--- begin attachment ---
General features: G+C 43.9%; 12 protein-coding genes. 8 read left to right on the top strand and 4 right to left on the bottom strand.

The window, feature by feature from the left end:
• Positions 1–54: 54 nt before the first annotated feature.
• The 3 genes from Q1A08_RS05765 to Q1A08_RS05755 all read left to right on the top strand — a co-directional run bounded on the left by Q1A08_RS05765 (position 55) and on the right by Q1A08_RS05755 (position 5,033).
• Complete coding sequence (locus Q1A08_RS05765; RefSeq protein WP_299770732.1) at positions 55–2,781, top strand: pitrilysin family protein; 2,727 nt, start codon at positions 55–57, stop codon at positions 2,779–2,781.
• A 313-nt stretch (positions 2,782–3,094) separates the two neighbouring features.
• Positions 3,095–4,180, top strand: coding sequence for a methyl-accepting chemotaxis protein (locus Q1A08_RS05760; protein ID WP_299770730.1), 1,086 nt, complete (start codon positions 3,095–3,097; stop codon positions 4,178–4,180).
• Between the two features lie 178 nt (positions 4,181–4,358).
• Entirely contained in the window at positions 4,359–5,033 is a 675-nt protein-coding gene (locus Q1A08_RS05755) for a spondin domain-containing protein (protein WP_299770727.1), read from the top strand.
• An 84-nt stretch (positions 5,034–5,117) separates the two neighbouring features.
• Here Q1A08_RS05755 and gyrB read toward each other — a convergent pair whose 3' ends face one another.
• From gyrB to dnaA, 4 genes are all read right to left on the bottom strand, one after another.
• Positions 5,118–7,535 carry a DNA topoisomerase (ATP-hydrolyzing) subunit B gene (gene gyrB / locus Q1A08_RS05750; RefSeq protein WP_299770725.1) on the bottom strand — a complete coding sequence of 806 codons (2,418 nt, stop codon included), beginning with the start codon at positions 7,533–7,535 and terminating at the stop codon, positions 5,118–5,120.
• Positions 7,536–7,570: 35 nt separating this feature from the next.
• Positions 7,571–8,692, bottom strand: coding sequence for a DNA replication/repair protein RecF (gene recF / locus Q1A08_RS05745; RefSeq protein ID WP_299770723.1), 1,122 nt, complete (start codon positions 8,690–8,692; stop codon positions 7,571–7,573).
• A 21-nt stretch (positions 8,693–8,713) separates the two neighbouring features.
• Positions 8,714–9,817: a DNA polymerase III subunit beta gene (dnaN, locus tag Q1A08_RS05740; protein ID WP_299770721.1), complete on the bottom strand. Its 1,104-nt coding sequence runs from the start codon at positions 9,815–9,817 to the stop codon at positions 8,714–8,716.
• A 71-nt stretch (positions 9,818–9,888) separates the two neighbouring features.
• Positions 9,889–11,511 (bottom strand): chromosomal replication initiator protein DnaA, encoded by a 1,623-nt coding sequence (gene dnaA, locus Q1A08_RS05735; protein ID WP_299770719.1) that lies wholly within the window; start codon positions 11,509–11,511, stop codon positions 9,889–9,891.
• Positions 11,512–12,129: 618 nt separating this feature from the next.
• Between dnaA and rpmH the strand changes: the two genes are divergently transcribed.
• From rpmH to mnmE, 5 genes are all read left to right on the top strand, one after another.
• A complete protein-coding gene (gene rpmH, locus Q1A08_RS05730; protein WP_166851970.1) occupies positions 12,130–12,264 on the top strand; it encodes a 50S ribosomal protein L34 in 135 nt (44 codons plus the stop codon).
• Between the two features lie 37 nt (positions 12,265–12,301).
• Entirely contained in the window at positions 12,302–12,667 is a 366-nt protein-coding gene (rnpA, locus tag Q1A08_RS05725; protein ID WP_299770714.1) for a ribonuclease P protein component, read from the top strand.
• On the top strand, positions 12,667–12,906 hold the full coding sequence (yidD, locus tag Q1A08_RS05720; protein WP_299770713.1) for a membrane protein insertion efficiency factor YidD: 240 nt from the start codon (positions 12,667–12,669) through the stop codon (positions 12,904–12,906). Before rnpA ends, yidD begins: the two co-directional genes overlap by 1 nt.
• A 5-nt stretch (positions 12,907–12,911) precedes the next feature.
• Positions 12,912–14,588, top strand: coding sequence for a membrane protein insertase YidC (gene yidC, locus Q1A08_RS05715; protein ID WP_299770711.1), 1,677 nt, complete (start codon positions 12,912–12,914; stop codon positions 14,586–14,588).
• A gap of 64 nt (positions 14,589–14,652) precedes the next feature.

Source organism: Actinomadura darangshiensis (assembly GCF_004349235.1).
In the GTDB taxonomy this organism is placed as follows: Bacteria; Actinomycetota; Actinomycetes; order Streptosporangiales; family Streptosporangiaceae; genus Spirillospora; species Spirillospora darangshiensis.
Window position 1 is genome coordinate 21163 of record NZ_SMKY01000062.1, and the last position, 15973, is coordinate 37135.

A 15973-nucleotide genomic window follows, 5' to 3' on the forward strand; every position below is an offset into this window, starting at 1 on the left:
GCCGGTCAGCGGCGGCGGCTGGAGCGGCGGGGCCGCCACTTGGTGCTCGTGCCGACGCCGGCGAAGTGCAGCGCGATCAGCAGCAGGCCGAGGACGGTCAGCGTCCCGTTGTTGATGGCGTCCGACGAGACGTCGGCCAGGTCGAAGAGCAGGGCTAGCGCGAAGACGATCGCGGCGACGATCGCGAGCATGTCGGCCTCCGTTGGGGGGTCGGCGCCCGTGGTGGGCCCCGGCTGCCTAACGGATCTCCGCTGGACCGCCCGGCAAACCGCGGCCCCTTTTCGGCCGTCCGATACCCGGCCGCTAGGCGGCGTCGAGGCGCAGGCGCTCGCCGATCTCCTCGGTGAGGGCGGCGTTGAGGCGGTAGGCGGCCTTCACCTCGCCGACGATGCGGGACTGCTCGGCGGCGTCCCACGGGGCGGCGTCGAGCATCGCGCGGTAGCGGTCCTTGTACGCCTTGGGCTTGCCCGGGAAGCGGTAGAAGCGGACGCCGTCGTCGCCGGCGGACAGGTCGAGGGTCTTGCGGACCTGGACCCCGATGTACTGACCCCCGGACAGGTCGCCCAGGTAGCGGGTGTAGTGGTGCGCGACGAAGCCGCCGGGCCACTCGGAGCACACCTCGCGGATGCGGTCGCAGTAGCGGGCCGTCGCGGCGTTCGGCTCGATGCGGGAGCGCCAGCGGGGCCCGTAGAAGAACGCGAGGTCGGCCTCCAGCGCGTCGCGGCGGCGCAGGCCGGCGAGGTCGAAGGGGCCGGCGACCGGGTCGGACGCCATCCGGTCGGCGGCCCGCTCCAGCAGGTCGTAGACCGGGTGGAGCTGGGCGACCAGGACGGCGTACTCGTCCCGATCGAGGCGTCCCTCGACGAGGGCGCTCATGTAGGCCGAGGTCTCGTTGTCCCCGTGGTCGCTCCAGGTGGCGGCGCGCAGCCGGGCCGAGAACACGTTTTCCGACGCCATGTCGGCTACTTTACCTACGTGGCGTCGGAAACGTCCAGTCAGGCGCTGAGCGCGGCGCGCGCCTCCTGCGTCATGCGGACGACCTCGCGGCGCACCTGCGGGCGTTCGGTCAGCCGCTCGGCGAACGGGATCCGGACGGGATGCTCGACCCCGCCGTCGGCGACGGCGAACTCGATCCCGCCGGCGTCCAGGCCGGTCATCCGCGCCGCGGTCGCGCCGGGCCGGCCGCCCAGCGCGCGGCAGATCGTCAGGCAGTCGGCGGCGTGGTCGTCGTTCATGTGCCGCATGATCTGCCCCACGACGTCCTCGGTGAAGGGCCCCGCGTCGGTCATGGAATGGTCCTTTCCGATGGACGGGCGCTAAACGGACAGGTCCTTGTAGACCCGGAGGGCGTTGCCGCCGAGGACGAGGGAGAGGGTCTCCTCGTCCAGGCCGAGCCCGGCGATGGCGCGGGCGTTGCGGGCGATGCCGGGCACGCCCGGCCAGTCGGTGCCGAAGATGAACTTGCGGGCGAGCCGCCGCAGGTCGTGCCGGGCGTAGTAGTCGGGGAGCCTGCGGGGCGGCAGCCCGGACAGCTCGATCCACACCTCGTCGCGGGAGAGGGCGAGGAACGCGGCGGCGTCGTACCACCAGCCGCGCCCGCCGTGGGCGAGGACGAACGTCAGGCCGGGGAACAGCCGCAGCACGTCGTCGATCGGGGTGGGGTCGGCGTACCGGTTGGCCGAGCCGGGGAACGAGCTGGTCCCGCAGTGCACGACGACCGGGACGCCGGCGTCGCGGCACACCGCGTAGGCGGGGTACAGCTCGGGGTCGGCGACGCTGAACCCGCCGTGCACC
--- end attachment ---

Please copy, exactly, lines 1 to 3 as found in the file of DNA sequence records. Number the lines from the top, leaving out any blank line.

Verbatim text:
General features: G+C 43.9%; 12 protein-coding genes. 8 read left to right on the top strand and 4 right to left on the bottom strand.

The window, feature by feature from the left end:
• Positions 1–54: 54 nt before the first annotated feature.